IFRS 5 — Non-current assets held for sale and discontinued operations

Date recorded:

Agenda Paper 3: Cover paper

The Visiting Fellow introduced the series of agenda papers and said that the cover paper gave an overview of the issues that would be discussed in the meeting as well as issues that had been discussed previously by the Committee.

The Chairman noted that in the previous meetings the Committee had performed something similar to a post issuance review which had not been officially performed for IFRS 5.

Agenda Paper 3A: Issue 1: Scope of classification as held for sale

The Visiting Fellow said that in the previous meeting the Committee had noted that it would be important to better understand the scope of IFRS 5. He said that the scope had changed over the past years as several amendments had been made to IFRS 5. Also, the focus on the method of recovery of the carrying amount of non-current assets or disposal groups had shifted from a sale transaction to any methods, other than continuing use. The staff believed that the objective for the scope of the held for sale classification under IFRS 5 was to capture a non-current asset or a disposal group over which an entity was committed to lose control, irrespective of the form of the transaction, and where there would still be a carrying amount of the asset or disposal group to be disposed of at the time of disposal. The fact that the Committee had discussed this topic over the previous meetings without a consensus had revealed that the Standard would benefit from a clarification. The staff therefore recommended bringing the issue to the attention of the IASB.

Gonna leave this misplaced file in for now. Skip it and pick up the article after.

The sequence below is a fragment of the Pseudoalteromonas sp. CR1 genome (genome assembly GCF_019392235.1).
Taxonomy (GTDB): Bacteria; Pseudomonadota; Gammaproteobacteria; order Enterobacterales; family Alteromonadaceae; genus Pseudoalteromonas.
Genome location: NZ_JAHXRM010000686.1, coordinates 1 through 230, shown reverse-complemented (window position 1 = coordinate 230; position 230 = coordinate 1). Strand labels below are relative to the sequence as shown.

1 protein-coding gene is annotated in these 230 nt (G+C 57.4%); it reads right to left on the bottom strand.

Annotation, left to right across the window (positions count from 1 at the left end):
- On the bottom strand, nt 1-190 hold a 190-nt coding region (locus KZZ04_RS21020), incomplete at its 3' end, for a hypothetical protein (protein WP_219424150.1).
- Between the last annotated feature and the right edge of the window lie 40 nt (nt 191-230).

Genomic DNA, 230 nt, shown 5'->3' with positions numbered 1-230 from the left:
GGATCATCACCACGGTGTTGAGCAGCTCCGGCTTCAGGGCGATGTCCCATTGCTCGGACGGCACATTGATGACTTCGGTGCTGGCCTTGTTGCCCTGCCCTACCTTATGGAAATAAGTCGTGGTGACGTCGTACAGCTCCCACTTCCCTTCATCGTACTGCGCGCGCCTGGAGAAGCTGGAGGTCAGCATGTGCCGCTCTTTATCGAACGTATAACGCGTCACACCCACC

One Committee member said that he agreed that the scope was unclear as regards the loss of control. He said that it was possible that the scope was broadened with intent and not stealthily. He would have liked to see a discussion about the usefulness of applying IFRS 5 to loss of control situations. He said that call options should also be considered in this discussion.

Another Committee member supported the broadening of the scope and said that the kind of transaction that leads to disposal was irrelevant. The focus should be on the economics of the transaction.

One Committee member said that the commitment to lose control should be reconciled with cases where change of control occurred through a change in agreement or where the original agreement included clauses that would lead to a change of control eventually.